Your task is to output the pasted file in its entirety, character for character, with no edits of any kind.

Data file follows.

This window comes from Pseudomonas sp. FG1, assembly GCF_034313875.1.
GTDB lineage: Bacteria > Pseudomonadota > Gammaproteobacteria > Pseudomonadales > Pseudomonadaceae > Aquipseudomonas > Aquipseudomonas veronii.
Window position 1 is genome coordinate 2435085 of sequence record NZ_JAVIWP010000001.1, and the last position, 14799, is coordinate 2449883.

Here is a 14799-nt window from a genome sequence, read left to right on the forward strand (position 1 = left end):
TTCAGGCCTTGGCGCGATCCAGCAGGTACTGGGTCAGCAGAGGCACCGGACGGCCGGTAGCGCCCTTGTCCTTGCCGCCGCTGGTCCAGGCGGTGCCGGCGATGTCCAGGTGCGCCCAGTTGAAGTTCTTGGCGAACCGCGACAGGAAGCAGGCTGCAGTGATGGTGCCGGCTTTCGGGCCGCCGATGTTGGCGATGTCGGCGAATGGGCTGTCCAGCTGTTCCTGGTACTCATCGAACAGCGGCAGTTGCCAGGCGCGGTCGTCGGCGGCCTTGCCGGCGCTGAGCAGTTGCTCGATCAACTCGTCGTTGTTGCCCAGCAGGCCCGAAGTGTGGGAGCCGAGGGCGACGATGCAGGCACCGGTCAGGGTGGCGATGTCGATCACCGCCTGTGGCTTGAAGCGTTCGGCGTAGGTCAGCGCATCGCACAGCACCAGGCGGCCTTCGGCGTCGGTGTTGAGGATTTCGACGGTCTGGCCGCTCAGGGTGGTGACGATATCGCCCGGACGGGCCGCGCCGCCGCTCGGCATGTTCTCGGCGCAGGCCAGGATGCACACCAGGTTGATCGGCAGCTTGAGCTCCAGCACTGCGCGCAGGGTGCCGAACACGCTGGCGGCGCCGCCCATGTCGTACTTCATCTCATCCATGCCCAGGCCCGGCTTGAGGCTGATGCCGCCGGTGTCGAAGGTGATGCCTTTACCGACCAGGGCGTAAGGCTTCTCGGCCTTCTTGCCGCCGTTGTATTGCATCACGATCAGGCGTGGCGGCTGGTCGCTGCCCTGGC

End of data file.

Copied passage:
This window comes from Pseudomonas sp. FG1, assembly GCF_034313875.1.
GTDB lineage: Bacteria > Pseudomonadota > Gammaproteobacteria > Pseudomonadales > Pseudomonadaceae > Aquipseudomonas > Aquipseudomonas veronii.
Window position 1 is genome coordinate 2435085 of sequence record NZ_JAVIWP010000001.1, and the last position, 14799, is coordinate 2449883.

Here is a 14799-nt window from a genome sequence, read left to right on the forward strand (position 1 = left end):
TTCAGGCCTTGGCGCGATCCAGCAGGTACTGGGTCAGCAGAGGCACCGGACGGCCGGTAGCGCCCTTGTCCTTGCCGCCGCTGGTCCAGGCGGTGCCGGCGATGTCCAGGTGCGCCCAGTTGAAGTTCTTGGCGAACCGCGACAGGAAGCAGGCTGCAGTGATGGTGCCGGCTTTCGGGCCGCCGATGTTGGCGATGTCGGCGAATGGGCTGTCCAGCTGTTCCTGGTACTCATCGAACAGCGGCAGTTGCCAGGCGCGGTCGTCGGCGGCCTTGCCGGCGCTGAGCAGTTGCTCGATCAACTCGTCGTTGTTGCCCAGCAGGCCCGAAGTGTGGGAGCCGAGGGCGACGATGCAGGCACCGGTCAGGGTGGCGATGTCGATCACCGCCTGTGGCTTGAAGCGTTCGGCGTAGGTCAGCGCATCGCACAGCACCAGGCGGCCTTCGGCGTCGGTGTTGAGGATTTCGACGGTCTGGCCGCTCAGGGTGGTGACGATATCGCCCGGACGGGCCGCGCCGCCGCTCGGCATGTTCTCGGCGCAGGCCAGGATGCACACCAGGTTGATCGGCAGCTTGAGCTCCAGCACTGCGCGCAGGGTGCCGAACACGCTGGCGGCGCCGCCCATGTCGTACTTCATCTCATCCATGCCCAGGCCCGGCTTGAGGCTGATGCCGCCGGTGTCGAAGGTGATGCCTTTACCGACCAGGGCGTAAGGCTTCTCGGCCTTCTTGCCGCCGTTGTATTGCATCACGATCAGGCGTGGCGGCTGGTCGCTGCCCTGGC